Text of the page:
Welcome to the Brooklyn Aikikai web log. Our purpose is to provide to our community and beyond an online account of weekly articles, thoughts, and community happenings. The web log is moderated by Ryugan and Kate Savoca. We welcome any submissions in regards to Aikido, Zen, Misogi and Iaido or weapons study. We would also be interested in receiving any thoughts on cultural activities or practices that support a healthy, organic lifestyle with particular emphasis on their relation to the above mentioned arts. Please send only serious submissions – we reserve the right to edit articles for content or length, however, we will work with authors to preserve the integrity of their thoughts. Thanks for visiting and please check back regularly!

-R. Savoca

Thursday, September 6, 2012

On Strength by Diana Lee

Strength is having an identity that is centered in something other than your accomplishments. Then, when you fail (which all of us inevitably will), your foundation will not be shaken. Rather than questioning your worth and subsequently acting out of fear and defensiveness, you can remain confident and look for how you can become better from the experience. It is this strength that allows you to work towards the improvement of those around you instead of pushing others down so you can get one step ahead. It permits you to put your ego aside and be willing to make mistakes in front of others in order to learn something new without feeling ashamed. It motivates you to persevere at those tasks that challenge and stretch you the most and to ask for help when you need guidance.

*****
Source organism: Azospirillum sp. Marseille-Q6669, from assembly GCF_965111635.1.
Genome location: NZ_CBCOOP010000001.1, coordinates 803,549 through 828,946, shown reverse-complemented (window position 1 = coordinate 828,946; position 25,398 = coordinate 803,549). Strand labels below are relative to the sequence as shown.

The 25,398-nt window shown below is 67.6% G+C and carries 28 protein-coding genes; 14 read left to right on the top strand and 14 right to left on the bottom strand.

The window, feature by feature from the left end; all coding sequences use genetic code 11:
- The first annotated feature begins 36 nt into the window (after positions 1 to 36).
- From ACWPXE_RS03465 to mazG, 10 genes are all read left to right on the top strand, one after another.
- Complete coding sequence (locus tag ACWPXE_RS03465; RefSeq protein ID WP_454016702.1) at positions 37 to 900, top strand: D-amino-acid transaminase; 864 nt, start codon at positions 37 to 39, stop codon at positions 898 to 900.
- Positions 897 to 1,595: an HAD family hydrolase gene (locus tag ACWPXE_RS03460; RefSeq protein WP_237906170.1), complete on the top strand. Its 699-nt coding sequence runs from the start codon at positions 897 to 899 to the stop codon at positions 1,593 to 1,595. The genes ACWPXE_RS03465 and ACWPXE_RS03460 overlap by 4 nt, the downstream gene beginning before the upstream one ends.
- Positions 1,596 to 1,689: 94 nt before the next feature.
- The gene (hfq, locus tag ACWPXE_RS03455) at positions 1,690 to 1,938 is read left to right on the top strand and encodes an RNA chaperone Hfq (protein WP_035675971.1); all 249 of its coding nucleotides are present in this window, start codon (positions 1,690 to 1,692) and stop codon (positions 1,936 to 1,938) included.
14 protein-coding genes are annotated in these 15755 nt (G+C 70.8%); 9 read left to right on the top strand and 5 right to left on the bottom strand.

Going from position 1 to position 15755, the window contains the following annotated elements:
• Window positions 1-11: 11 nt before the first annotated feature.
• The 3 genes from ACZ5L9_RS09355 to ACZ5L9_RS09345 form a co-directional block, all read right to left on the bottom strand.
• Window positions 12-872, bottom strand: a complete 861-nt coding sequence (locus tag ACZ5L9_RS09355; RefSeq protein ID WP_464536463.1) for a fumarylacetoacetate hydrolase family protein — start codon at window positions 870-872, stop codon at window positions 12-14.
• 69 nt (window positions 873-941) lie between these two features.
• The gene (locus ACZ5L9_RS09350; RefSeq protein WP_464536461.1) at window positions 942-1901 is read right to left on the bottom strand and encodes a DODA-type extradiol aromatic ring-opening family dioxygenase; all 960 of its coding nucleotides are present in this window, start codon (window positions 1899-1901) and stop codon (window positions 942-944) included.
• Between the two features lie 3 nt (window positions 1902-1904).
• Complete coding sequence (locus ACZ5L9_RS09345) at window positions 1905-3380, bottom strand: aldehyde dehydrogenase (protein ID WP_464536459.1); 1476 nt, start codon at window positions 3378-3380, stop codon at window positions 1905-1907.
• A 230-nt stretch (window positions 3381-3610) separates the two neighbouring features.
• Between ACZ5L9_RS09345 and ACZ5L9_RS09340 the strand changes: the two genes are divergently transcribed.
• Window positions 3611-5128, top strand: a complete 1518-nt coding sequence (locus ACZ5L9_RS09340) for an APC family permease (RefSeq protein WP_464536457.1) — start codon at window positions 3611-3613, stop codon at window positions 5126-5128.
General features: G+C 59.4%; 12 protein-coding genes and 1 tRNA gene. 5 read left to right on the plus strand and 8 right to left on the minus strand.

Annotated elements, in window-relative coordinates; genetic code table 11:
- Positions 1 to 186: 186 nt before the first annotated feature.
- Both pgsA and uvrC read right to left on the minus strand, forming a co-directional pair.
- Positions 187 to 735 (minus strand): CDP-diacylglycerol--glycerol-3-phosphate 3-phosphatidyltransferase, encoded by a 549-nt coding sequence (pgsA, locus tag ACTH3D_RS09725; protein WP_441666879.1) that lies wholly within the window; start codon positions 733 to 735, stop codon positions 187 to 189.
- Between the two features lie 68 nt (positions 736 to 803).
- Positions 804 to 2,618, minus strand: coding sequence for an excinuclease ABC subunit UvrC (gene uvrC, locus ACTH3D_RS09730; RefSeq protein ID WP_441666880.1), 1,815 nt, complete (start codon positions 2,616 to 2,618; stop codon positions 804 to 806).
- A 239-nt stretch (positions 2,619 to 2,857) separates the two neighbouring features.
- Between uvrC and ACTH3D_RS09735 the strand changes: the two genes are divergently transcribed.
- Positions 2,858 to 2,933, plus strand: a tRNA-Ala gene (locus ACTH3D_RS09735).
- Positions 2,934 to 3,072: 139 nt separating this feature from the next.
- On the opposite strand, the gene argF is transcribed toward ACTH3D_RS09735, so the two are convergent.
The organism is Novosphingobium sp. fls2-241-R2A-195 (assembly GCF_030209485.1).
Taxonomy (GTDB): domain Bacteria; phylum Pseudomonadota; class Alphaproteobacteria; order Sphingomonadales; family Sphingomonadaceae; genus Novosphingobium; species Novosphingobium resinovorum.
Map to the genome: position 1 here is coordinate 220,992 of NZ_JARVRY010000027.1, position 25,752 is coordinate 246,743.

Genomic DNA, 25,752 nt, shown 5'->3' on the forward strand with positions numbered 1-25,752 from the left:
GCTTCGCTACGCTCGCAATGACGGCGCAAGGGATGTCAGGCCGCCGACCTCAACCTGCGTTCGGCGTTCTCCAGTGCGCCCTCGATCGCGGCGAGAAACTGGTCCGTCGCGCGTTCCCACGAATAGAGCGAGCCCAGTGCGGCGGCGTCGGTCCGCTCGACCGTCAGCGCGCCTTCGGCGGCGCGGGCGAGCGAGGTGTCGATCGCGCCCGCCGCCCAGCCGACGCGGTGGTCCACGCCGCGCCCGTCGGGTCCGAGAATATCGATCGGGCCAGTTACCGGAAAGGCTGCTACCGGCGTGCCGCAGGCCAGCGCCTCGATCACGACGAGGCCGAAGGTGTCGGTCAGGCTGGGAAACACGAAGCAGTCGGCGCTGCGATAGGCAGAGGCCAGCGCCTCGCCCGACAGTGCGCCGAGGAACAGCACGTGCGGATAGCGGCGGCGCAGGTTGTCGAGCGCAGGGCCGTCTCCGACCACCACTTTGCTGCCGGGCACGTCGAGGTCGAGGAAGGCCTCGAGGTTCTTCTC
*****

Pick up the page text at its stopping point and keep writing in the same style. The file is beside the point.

I want to find this strength in my practice of aikido as well as in every other aspect of my life. In aikido, I am not strong because I can perform advanced moves and take ukemi well or because I’ve reached a certain level of training. I am not weak because I am still fumbling with basic moves and figuring out what it means to move from my center. I may not always remember this truth, especially in those moments when I’ve failed in one way or another, but I hope that I will return to it so that I can be someone who grows from her failures, is gracious to others, and is humble yet always striving to improve. 

-D. Lee

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